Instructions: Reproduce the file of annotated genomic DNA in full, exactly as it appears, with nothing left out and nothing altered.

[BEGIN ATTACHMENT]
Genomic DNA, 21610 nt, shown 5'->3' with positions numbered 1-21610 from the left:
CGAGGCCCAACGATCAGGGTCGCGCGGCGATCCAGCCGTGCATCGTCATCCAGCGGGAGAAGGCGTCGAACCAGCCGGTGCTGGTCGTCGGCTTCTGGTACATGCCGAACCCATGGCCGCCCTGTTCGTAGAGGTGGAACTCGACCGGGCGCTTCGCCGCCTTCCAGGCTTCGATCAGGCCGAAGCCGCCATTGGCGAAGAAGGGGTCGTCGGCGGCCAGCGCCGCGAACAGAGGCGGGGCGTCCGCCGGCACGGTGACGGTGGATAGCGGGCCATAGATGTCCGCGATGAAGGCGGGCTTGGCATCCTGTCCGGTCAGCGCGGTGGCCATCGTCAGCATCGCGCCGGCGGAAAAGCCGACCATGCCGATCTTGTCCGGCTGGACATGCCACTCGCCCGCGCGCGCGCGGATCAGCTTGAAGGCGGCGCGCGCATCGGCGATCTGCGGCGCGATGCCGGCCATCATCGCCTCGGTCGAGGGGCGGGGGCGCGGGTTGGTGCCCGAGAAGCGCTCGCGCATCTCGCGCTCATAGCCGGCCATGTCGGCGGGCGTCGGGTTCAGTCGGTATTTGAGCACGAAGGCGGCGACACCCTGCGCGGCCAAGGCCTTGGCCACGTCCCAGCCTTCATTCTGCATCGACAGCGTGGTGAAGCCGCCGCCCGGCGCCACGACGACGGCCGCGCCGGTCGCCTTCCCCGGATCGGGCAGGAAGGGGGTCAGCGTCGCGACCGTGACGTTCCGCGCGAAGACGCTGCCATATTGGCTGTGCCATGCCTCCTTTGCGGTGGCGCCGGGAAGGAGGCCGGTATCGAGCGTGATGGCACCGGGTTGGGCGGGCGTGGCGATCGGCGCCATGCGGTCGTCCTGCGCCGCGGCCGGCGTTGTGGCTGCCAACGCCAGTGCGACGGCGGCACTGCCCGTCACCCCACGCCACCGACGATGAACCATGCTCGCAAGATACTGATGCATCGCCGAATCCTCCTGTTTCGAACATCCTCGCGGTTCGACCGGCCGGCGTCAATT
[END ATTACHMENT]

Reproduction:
Genomic DNA, 21610 nt, shown 5'->3' with positions numbered 1-21610 from the left:
CGAGGCCCAACGATCAGGGTCGCGCGGCGATCCAGCCGTGCATCGTCATCCAGCGGGAGAAGGCGTCGAACCAGCCGGTGCTGGTCGTCGGCTTCTGGTACATGCCGAACCCATGGCCGCCCTGTTCGTAGAGGTGGAACTCGACCGGGCGCTTCGCCGCCTTCCAGGCTTCGATCAGGCCGAAGCCGCCATTGGCGAAGAAGGGGTCGTCGGCGGCCAGCGCCGCGAACAGAGGCGGGGCGTCCGCCGGCACGGTGACGGTGGATAGCGGGCCATAGATGTCCGCGATGAAGGCGGGCTTGGCATCCTGTCCGGTCAGCGCGGTGGCCATCGTCAGCATCGCGCCGGCGGAAAAGCCGACCATGCCGATCTTGTCCGGCTGGACATGCCACTCGCCCGCGCGCGCGCGGATCAGCTTGAAGGCGGCGCGCGCATCGGCGATCTGCGGCGCGATGCCGGCCATCATCGCCTCGGTCGAGGGGCGGGGGCGCGGGTTGGTGCCCGAGAAGCGCTCGCGCATCTCGCGCTCATAGCCGGCCATGTCGGCGGGCGTCGGGTTCAGTCGGTATTTGAGCACGAAGGCGGCGACACCCTGCGCGGCCAAGGCCTTGGCCACGTCCCAGCCTTCATTCTGCATCGACAGCGTGGTGAAGCCGCCGCCCGGCGCCACGACGACGGCCGCGCCGGTCGCCTTCCCCGGATCGGGCAGGAAGGGGGTCAGCGTCGCGACCGTGACGTTCCGCGCGAAGACGCTGCCATATTGGCTGTGCCATGCCTCCTTTGCGGTGGCGCCGGGAAGGAGGCCGGTATCGAGCGTGATGGCACCGGGTTGGGCGGGCGTGGCGATCGGCGCCATGCGGTCGTCCTGCGCCGCGGCCGGCGTTGTGGCTGCCAACGCCAGTGCGACGGCGGCACTGCCCGTCACCCCACGCCACCGACGATGAACCATGCTCGCAAGATACTGATGCATCGCCGAATCCTCCTGTTTCGAACATCCTCGCGGTTCGACCGGCCGGCGTCAATT